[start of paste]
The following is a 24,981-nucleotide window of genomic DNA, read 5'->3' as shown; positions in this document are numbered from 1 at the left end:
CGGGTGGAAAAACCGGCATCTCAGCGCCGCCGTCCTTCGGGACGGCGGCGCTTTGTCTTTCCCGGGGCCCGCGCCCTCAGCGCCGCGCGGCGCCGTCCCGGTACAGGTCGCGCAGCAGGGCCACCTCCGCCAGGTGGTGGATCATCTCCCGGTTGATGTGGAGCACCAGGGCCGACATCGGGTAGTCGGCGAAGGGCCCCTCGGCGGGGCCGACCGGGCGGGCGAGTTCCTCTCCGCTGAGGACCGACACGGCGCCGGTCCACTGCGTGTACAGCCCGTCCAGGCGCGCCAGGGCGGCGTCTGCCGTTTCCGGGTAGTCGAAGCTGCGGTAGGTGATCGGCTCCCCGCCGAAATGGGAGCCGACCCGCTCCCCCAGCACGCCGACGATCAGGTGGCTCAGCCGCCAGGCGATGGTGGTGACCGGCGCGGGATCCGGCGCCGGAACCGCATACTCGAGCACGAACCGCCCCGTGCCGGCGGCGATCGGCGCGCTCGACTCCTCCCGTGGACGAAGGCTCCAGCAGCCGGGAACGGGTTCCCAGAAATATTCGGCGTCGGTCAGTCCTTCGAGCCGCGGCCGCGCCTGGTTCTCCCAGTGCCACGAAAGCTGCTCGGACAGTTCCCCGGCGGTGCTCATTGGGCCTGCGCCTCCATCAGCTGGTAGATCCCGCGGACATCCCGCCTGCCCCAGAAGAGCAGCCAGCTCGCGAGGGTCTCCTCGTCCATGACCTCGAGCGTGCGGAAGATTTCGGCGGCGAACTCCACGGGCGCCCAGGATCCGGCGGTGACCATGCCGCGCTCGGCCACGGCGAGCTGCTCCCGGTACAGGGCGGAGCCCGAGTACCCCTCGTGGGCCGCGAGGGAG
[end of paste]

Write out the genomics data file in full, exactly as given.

The following is a 24,981-nucleotide window of genomic DNA, read 5'->3' as shown; positions in this document are numbered from 1 at the left end:
CGGGTGGAAAAACCGGCATCTCAGCGCCGCCGTCCTTCGGGACGGCGGCGCTTTGTCTTTCCCGGGGCCCGCGCCCTCAGCGCCGCGCGGCGCCGTCCCGGTACAGGTCGCGCAGCAGGGCCACCTCCGCCAGGTGGTGGATCATCTCCCGGTTGATGTGGAGCACCAGGGCCGACATCGGGTAGTCGGCGAAGGGCCCCTCGGCGGGGCCGACCGGGCGGGCGAGTTCCTCTCCGCTGAGGACCGACACGGCGCCGGTCCACTGCGTGTACAGCCCGTCCAGGCGCGCCAGGGCGGCGTCTGCCGTTTCCGGGTAGTCGAAGCTGCGGTAGGTGATCGGCTCCCCGCCGAAATGGGAGCCGACCCGCTCCCCCAGCACGCCGACGATCAGGTGGCTCAGCCGCCAGGCGATGGTGGTGACCGGCGCGGGATCCGGCGCCGGAACCGCATACTCGAGCACGAACCGCCCCGTGCCGGCGGCGATCGGCGCGCTCGACTCCTCCCGTGGACGAAGGCTCCAGCAGCCGGGAACGGGTTCCCAGAAATATTCGGCGTCGGTCAGTCCTTCGAGCCGCGGCCGCGCCTGGTTCTCCCAGTGCCACGAAAGCTGCTCGGACAGTTCCCCGGCGGTGCTCATTGGGCCTGCGCCTCCATCAGCTGGTAGATCCCGCGGACATCCCGCCTGCCCCAGAAGAGCAGCCAGCTCGCGAGGGTCTCCTCGTCCATGACCTCGAGCGTGCGGAAGATTTCGGCGGCGAACTCCACGGGCGCCCAGGATCCGGCGGTGACCATGCCGCGCTCGGCCACGGCGAGCTGCTCCCGGTACAGGGCGGAGCCCGAGTACCCCTCGTGGGCCGCGAGGGAG